2015年5月16日 星期六

Dome furor exposes big weaknesses in graft law

Wu Ching-chin 吳景欽

(Wu Ching-chin is an associate professor, chair of Aletheia University’s law department and director of Taiwan Forever Association)
(作者為真理大學法律系副教授兼系主任、永社理事)

Translated by Ethan Zhan

TAIPEI TIMES / Editorials 2015.05.15
http://www.taipeitimes.com/News/editorials/archives/2015/05/15/2003618300

After investigating the Taipei Dome project, the Taipei Clean Government Committee recommended that the Taipei City Government report President Ma Ying-jeou (馬英九) to the district prosecutors’ office for allegedly illegally profiting Farglory Land Development Co (遠雄建設). It seems that the new city government has shown its determination to fight corruption.

However, in the case of the Taipei Dome, can Ma really be convicted of profiteering?

Ever since the contract for the Taipei Dome was signed, there have been numerous contract revisions and design revisions, turning a sports cultural park for the public to use into a profit-oriented commercial center. Ma, who was Taipei mayor when the contract was initially signed, will find it difficult to clear himself of suspicions of illegally profiting Farglory.

Nonetheless, according to Article 6 of the Anti-Corruption Act (貪污治罪條例), people can only be convicted of illegal profiting — and imprisoned for a minimum of five years — if they were aware that their acts were illegal and that they had illegally profited an individual, either directly or indirectly, resulting in that individual’s profit.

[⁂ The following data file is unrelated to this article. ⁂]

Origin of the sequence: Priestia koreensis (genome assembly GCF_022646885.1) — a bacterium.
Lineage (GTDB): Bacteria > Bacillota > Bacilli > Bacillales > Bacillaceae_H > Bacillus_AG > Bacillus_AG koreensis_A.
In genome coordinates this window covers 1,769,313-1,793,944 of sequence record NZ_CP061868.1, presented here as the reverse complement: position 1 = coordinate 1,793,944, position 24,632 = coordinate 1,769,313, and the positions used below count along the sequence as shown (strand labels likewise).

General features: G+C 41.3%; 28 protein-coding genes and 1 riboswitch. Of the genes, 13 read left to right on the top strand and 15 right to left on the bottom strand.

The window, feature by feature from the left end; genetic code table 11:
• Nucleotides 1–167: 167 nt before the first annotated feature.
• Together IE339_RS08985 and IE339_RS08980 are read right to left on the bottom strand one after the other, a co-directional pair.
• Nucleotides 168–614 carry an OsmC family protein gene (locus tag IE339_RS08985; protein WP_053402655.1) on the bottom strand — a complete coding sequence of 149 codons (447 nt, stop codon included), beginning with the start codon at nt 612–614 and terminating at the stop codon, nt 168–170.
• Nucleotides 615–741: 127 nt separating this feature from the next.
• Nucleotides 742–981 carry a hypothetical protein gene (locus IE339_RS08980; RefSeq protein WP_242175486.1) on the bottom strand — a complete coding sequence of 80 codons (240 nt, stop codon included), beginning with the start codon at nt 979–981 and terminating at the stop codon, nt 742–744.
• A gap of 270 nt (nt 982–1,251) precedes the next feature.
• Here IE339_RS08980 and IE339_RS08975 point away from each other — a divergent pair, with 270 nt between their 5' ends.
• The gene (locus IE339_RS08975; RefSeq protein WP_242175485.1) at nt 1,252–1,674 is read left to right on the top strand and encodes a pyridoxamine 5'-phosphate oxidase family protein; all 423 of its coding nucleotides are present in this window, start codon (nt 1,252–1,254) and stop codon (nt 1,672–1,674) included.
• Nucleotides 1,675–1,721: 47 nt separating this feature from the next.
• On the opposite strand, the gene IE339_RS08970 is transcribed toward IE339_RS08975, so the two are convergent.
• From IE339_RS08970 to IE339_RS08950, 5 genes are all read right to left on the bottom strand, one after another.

Hence, even if Ma’s administration made numerous concessions to Farglory, including reducing royalties to zero and allowing Farglory to add more department stores and office buildings to the construction project, the Act for Promotion of Private Participation in Infrastructure Projects (促進民間參與公共建設法) stipulates that the authorities should give tax incentives and financing benefits to the successful bidder, and since the law is quite loose on how many benefits can be given, it is debatable whether those numerous profiting acts can be regarded as conscious violations of the law.

People can only be charged with illegal profiting if they have actually profited someone. However, the construction and operation costs of the Taipei Dome are extremely high and the huge business opportunities after the facility starts operation exist only in potential. Moreover, this case could end up in a drawn-out lawsuit, leaving the Taipei Dome in ruins. Therefore it is highly debatable if the requirements for convictions of illegal profiting will be sound.

In addition, administrative decisions had to be approved by government officials on many levels, which means that many officials would have been involved. Buck passing can be expected and conviction will be difficult.

The success rates of convicting people of illegal profiting have never been higher than 30 percent. The difficulty of holding people liable for the Taipei Dome project highlights the shortcomings of the law. Especially since the requirements in law are unclear, it is difficult to distinguish between acts intended for illegal profiting and acts intended to serve the public. If this law is widely used by prosecutors to charge people, malicious prosecutions are likely to occur. Consequently, public servants will hesitate to serve the public.

Due to the obscurity of regulations on this offense and the difficulty of obtaining convictions, if prosecutors are slow to investigate and collect evidence, as is the case with the Taipei Dome, on which prosecutors are doing absolutely nothing, then under the principles of no penalty without a law and in dubio pro reo, or “when in doubt,” for the accused, as practiced in criminal trials, it is easy for public servants who violate the law and abuse their position to escape penalty.

If that is so, the Anti-Corruption Act and the many anticorruption agencies that have been created, as well as the UN Convention against Corruption recently ratified by the legislature, will only pay lip service to fighting graft.